When my friends Jiyeon Kim and Olof Norlander invited me to their wedding, I knew exactly what their gift would be: cash. In South Korea, it is customary to give money instead of gifts for weddings. Jiyeon’s father wanted them to have a second ceremony in South Korea, where he could share the joy with his family and offset the costs of the event with cash gifts from attendees. The surplus in money was seen as a positive outcome of the wedding.
Weddings are a peak season for such gift-giving in Asia. In South Korea, guests give envelopes of cash to an appointed person upon arriving at the reception. In return, they receive a meal ticket that grants them entrance to the banquet, and the amount given is discreetly recorded. Guests who cannot attend have the option to wire money to the couple’s bank account. Although it is becoming more popular in the United States for couples to ask for cash, it is still uncommon for American couples to have a cash-only registry.
Cultural differences in gift-giving were observed by Nobu Nakaguchi, a co-founder of a wedding registry website, when he got married. He had both a Roman Catholic wedding in the United States and a Buddhist wedding in Japan. Americans generally believe that giving cash is tacky, whereas in Asian countries like Japan and South Korea, receiving cash is expected. However, discussing expectations about money is still considered taboo in Asian countries.
Various unwritten rules govern the etiquette of giving cash at Asian weddings. When parents are primarily responsible for the wedding, they often determine how much of the cash gifts the couple gets to keep. Gift money is never physically seen, but rather presented in specially designed envelopes. In Japan, a specific amount is socially accepted based on factors such as age and the relationship with the couple. The cost of the banquet meal is also factored into the amount given in some cultures.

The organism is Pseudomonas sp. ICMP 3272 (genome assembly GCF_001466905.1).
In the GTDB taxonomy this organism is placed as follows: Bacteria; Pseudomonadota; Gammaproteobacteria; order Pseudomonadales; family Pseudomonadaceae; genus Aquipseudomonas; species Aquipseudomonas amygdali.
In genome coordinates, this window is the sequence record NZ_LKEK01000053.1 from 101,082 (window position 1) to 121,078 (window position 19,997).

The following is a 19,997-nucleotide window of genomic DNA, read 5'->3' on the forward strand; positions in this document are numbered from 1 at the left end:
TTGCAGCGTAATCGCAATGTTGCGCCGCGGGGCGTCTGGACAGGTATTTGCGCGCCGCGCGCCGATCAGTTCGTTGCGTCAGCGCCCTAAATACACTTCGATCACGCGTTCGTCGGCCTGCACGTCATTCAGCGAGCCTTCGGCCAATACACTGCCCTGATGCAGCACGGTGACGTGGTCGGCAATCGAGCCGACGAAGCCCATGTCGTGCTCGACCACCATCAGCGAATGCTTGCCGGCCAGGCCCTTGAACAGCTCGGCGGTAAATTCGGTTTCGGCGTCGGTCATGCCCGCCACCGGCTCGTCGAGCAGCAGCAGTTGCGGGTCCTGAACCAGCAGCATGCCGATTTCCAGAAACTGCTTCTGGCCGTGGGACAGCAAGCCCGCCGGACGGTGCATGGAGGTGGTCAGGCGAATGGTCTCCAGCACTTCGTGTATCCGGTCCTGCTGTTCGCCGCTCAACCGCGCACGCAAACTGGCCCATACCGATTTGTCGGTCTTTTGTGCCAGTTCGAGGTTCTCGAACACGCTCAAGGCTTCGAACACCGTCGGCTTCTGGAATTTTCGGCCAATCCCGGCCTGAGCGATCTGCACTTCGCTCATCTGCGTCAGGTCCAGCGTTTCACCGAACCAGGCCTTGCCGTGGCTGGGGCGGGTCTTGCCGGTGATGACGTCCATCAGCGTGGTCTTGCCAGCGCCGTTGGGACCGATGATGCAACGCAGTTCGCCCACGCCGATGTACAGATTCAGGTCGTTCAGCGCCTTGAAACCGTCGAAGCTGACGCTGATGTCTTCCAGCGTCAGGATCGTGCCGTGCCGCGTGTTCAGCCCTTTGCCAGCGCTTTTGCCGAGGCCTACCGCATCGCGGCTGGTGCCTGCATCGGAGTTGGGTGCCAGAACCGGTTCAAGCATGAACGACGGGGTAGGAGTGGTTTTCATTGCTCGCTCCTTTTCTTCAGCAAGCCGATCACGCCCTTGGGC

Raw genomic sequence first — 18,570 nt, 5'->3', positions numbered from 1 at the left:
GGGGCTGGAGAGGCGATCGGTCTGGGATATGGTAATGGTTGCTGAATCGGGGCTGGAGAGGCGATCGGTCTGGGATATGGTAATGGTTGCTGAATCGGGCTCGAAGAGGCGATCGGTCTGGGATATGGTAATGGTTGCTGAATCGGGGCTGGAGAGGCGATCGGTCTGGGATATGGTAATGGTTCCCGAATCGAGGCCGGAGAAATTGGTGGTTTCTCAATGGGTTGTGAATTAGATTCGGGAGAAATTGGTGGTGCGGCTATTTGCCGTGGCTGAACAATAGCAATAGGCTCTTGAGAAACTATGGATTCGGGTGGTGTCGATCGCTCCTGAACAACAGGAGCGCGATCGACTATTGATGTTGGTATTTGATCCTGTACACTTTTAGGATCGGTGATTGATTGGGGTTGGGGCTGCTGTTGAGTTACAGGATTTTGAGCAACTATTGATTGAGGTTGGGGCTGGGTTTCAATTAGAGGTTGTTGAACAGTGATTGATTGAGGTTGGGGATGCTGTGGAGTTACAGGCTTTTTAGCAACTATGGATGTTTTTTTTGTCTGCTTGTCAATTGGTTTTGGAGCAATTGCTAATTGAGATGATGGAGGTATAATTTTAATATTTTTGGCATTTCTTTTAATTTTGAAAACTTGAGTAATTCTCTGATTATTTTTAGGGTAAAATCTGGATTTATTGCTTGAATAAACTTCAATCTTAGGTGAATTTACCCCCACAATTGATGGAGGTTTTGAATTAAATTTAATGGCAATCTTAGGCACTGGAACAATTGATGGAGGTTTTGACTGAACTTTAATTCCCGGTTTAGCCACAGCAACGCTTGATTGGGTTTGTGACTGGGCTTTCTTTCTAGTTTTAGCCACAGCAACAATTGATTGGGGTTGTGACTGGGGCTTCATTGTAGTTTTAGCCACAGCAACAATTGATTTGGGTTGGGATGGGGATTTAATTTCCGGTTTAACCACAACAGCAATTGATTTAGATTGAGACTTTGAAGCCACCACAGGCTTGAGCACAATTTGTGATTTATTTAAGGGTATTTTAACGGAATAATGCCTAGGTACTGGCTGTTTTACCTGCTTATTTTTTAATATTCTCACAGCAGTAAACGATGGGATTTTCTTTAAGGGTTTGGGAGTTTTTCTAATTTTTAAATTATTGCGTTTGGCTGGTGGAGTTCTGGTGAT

The purpose of giving cash extends beyond mere monetary exchange. It is a way to cement relationships and establish stronger bonds. However, the wedding gift-giving system has also been exploited by people in power, leading to attempts by governments to regulate gifts to prevent corruption. In Singapore, the cost of the banquet meal is often considered when determining the amount of cash to give.
In conclusion, cash is the preferred gift for weddings in South Korea and other Asian countries. While there are unwritten rules and customs surrounding the amount given, it ultimately reflects the relationship between the giver and the couple. The purpose is not just a monetary exchange, but also to establish and strengthen bonds.